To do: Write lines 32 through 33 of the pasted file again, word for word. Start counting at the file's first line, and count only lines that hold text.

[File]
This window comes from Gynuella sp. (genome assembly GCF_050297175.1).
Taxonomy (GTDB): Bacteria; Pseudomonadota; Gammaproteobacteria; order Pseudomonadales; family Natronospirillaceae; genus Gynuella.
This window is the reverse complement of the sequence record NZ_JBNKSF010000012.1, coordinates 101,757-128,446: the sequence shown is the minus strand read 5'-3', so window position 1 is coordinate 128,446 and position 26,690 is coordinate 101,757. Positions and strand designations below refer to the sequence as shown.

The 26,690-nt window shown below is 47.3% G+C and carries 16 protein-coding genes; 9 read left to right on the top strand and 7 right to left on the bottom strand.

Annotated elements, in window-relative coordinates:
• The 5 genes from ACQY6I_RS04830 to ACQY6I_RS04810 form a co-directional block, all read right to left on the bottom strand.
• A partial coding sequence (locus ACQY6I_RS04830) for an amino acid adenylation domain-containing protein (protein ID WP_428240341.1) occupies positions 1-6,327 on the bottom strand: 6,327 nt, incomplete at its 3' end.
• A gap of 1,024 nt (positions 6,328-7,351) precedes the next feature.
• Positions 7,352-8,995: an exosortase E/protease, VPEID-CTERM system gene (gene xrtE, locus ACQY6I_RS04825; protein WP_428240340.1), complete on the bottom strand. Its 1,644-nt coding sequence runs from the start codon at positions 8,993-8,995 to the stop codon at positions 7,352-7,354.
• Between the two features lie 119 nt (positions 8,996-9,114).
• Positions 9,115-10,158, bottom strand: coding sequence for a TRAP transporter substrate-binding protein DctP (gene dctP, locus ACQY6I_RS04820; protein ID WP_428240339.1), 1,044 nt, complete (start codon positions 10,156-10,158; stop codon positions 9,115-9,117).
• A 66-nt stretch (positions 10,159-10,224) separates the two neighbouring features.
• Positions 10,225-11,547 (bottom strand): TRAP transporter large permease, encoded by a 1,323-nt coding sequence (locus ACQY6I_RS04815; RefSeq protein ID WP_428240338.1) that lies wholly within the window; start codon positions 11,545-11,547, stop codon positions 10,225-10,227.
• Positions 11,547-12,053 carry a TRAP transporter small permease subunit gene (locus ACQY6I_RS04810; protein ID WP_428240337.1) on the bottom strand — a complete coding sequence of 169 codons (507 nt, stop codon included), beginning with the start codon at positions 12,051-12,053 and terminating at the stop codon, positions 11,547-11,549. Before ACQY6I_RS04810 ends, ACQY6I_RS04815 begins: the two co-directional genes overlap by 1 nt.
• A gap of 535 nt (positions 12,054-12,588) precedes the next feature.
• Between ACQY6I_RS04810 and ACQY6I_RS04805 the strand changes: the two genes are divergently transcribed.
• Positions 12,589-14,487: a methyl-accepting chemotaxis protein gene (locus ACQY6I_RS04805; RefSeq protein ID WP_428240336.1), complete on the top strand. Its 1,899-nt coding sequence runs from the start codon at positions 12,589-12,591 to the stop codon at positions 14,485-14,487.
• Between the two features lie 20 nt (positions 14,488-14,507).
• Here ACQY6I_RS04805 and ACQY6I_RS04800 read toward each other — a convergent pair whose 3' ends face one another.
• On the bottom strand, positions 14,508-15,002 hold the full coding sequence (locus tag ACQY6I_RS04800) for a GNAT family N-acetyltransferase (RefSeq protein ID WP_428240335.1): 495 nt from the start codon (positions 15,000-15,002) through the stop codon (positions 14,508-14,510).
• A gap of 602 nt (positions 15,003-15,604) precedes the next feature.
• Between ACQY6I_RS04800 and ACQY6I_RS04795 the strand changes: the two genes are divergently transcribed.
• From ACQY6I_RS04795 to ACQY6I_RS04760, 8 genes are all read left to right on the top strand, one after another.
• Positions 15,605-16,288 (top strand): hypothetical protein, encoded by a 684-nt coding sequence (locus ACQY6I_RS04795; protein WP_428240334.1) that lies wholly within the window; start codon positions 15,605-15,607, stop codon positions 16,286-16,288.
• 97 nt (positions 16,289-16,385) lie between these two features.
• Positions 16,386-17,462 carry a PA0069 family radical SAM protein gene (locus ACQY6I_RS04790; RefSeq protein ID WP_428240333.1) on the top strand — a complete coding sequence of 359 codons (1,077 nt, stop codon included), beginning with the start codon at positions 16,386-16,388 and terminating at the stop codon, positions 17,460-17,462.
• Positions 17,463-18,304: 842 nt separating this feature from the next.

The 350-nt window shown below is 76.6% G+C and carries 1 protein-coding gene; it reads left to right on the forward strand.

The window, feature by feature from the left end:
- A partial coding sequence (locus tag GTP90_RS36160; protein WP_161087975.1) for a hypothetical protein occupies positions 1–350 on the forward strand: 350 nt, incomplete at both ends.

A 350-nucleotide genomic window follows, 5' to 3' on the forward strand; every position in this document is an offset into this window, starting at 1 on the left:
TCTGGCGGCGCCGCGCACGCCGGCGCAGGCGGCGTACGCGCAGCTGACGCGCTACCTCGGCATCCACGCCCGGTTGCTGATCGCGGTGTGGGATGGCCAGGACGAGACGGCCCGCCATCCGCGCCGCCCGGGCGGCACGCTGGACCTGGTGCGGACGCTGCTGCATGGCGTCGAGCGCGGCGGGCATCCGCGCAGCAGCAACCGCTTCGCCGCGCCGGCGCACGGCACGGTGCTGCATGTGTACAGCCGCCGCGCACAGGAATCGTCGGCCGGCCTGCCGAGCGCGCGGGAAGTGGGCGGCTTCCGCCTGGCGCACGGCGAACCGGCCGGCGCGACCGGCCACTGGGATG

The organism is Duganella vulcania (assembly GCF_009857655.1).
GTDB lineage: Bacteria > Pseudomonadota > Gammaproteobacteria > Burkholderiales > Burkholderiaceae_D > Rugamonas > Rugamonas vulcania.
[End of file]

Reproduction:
TCTGGCGGCGCCGCGCACGCCGGCGCAGGCGGCGTACGCGCAGCTGACGCGCTACCTCGGCATCCACGCCCGGTTGCTGATCGCGGTGTGGGATGGCCAGGACGAGACGGCCCGCCATCCGCGCCGCCCGGGCGGCACGCTGGACCTGGTGCGGACGCTGCTGCATGGCGTCGAGCGCGGCGGGCATCCGCGCAGCAGCAACCGCTTCGCCGCGCCGGCGCACGGCACGGTGCTGCATGTGTACAGCCGCCGCGCACAGGAATCGTCGGCCGGCCTGCCGAGCGCGCGGGAAGTGGGCGGCTTCCGCCTGGCGCACGGCGAACCGGCCGGCGCGACCGGCCACTGGGATG

The organism is Duganella vulcania (assembly GCF_009857655.1).